I like urethane caulk better than latext for sealing the drywall to the framing if you're putting up new drywall, but either will work.

    Take note of what Malcolm said about needing poly in Canada. Typical practice there is to do a very good job of detailing the poly before the drywall goes up. I've been very impressed with how well that's been done in the homes I've seen while I'm visiting (my brother in law is a builder outside Toronto).

    With a balloon framed house, you'll want to install fire stops in the stud cavities if you open anything up. This is really important for fire safety, and it also gives you something you can seal to prevent massive stack effect airflows through all of the otherwise completely open stud bays from the lowest to highest levels of the home.

    Bill

    1. 843construction | | #6

      Hi Bill,

      We did use those "air tight" electrical boxes which are significantly better than standard boxes but even these don't seem particularly air tight where the wire enters the box. I'll try the high temp caulk to really seal them well.

      Thanks,
      Daniel

      1. Expert Member
        BILL WICHERS | | #7

        Make sure to use the high-temp SILICONE caulk that is usually used on things like flues. It will often be found in the section with wood stoves. The usual "fire caulk" is actually an intumescent product (expands when it gets hot), and that's NOT what you want.

        I've never found anything specified as "air tight" for light construction is really all that air tight. "AT" on recessed cans just means "leaks LESS" in my view.

        Commerically, you can get explosion proof boxes and sealoffs, but those wouldn't work well in a residential setting unless you want an industrial look in loft or something like that. You'll also find they suck up a big chunk of your budget too -- they're not cheap.

        Bill

    2. tjanson | | #10

      Why would you need to use high temp RTV silicone caulk? These are typically rated for 500 deg F. If the point is fireblocking, which I don't believe is required on electrical boxes, a blue PVC box will melt at 200 deg F and you will have worse problems. The Romex insulation is made of PVC too and will melt before that. 3m Fireblocking foam is only rated to 240 deg F!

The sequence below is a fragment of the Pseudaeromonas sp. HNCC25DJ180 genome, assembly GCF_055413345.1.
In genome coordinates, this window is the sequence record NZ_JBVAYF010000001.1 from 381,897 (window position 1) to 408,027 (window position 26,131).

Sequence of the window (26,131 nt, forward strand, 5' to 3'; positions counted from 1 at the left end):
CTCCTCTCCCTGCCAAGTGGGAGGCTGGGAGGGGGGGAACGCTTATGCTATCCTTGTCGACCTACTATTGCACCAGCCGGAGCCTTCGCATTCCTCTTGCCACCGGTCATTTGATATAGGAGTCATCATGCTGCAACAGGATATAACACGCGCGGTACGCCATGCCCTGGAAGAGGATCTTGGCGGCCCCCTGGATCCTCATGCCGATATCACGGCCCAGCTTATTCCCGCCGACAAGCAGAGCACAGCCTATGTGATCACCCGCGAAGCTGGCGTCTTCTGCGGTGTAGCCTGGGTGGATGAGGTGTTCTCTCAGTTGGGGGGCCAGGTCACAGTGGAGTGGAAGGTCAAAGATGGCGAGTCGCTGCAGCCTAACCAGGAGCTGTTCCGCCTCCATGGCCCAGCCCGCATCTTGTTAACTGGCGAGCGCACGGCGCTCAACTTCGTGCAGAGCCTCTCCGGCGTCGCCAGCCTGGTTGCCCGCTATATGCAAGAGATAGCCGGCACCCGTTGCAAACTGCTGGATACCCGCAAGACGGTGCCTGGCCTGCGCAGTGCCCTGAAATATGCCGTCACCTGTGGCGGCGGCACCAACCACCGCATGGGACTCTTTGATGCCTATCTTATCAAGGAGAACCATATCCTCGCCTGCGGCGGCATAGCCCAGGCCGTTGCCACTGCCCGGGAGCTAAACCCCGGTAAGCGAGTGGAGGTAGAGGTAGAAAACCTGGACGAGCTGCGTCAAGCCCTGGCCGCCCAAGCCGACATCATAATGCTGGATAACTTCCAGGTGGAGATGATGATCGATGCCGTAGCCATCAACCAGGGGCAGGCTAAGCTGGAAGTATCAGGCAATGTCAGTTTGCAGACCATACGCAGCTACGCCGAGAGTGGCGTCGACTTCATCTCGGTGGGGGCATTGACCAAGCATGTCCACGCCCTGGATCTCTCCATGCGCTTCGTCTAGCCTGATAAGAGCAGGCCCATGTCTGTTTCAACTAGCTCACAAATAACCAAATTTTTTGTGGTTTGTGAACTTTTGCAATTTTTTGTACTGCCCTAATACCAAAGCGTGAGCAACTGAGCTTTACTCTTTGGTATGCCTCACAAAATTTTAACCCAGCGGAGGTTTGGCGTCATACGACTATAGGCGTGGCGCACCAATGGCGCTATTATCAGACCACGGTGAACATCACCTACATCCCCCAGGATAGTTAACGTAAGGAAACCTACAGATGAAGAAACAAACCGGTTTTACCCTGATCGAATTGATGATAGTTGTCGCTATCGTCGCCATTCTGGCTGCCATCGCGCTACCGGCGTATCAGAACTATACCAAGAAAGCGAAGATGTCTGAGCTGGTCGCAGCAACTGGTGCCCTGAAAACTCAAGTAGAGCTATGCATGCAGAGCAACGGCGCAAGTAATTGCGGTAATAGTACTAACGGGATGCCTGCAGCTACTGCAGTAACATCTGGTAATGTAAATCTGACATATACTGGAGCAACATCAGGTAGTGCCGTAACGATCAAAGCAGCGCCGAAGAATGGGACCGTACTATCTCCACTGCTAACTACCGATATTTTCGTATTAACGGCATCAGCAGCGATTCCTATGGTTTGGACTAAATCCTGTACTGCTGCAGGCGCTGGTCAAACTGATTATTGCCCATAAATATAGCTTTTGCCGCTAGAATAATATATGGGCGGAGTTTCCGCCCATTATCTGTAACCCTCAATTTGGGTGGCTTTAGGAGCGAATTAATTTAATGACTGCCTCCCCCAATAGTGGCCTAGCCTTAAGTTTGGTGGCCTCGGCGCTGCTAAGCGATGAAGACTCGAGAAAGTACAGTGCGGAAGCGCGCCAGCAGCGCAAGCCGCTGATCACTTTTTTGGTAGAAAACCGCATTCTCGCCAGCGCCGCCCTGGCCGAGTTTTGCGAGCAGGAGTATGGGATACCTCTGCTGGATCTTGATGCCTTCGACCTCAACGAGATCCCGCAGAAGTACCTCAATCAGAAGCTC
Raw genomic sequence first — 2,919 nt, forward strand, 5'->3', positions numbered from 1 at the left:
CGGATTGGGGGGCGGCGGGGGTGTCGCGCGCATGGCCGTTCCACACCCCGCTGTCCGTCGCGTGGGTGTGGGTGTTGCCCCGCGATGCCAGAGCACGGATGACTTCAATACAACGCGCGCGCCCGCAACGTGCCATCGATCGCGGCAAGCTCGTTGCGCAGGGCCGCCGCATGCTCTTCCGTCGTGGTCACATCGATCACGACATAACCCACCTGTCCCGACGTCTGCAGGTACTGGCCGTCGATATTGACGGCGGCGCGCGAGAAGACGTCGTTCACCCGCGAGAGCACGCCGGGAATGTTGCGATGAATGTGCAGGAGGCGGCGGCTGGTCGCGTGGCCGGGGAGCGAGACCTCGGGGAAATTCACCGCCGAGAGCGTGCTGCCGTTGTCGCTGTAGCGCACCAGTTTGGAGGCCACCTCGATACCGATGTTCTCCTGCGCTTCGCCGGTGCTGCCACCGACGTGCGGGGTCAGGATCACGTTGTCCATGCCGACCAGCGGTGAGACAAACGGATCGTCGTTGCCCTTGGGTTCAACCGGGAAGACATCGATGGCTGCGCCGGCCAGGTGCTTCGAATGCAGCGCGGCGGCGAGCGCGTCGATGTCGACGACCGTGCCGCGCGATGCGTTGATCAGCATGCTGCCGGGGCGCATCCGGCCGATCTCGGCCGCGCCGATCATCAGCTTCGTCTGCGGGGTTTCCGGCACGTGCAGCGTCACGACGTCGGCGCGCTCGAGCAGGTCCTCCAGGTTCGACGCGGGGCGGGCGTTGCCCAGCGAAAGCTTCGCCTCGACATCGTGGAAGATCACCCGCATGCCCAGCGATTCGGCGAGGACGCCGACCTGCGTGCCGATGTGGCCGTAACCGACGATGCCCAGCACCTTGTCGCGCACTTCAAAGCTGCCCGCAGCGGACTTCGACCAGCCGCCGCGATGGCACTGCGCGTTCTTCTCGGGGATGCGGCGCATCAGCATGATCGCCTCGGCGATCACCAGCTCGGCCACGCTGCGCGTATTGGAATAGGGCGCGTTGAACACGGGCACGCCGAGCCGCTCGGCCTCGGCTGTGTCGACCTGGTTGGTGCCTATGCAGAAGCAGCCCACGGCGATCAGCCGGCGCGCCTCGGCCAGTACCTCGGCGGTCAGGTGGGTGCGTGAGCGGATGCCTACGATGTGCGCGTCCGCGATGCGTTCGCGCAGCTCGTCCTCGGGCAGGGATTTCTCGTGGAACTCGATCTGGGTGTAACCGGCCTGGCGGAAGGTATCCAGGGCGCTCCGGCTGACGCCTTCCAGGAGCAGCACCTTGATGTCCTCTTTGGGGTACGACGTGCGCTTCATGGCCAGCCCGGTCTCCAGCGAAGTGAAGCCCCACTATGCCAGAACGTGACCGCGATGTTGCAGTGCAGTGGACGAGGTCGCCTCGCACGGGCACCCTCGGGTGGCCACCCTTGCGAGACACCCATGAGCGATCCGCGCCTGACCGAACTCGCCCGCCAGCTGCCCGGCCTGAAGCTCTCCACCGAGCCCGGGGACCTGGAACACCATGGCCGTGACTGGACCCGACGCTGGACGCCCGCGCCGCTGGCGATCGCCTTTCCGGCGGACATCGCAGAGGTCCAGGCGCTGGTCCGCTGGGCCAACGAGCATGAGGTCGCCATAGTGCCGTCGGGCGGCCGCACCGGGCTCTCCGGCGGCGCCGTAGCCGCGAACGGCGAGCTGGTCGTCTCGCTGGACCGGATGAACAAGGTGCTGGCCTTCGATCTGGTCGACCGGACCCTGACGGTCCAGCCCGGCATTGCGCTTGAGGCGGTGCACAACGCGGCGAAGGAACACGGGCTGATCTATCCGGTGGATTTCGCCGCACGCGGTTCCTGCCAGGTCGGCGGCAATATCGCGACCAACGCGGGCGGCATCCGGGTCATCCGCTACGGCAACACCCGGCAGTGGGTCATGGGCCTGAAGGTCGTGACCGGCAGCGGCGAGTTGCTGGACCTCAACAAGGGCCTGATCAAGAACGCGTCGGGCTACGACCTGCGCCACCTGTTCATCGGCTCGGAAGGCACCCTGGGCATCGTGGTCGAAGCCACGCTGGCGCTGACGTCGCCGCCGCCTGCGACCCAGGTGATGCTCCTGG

I just use polyurethane caulk (OSI Quad is rated to 200 deg F service temperature) to seal electrical boxes.

  4. user-5946022 | | #8

    Is this high temp silicone caulk the type that comes in a caulk tube, or is it the stuff that comes in a regular tube like a toothpaste tube that is advertised as for making gaskets?

    And can you share any tricks on apply it in there? I found the tip of the caulk tube and geometry of the tabs at the back of the box where the wire comes in do not play well together, and I'm not really getting it where I want it, which is at both the used and unused knockouts in the back. The unused ones are comparatively easier to seal - its the used ones that I can't really maneuver to and get sealed

    1. Expert Member
      BILL WICHERS | | #9

      You can get it in a tube for a caulk gun. That's what I've always used. I didn't think of the gasket maker stuff. I'm a little familiar with that stuff, but don't really use it so I can't say how well it would work here. My guess is it would probably work fine.

      It's easiest to apply sealant from the back of the box if you have access. If you can only work from the front of the box, you have to be careful to only seal around the cables and try to not smear sealant all over everthing else inside the box while you're working. The goal is apply the minimum amount of sealant needed to only the area where the cables enter. You want to ensure a good seal without adding lots of bulk inside the box, and without contaminating all the electrical connections and other stuff in and around the box.

      Bill

      Bill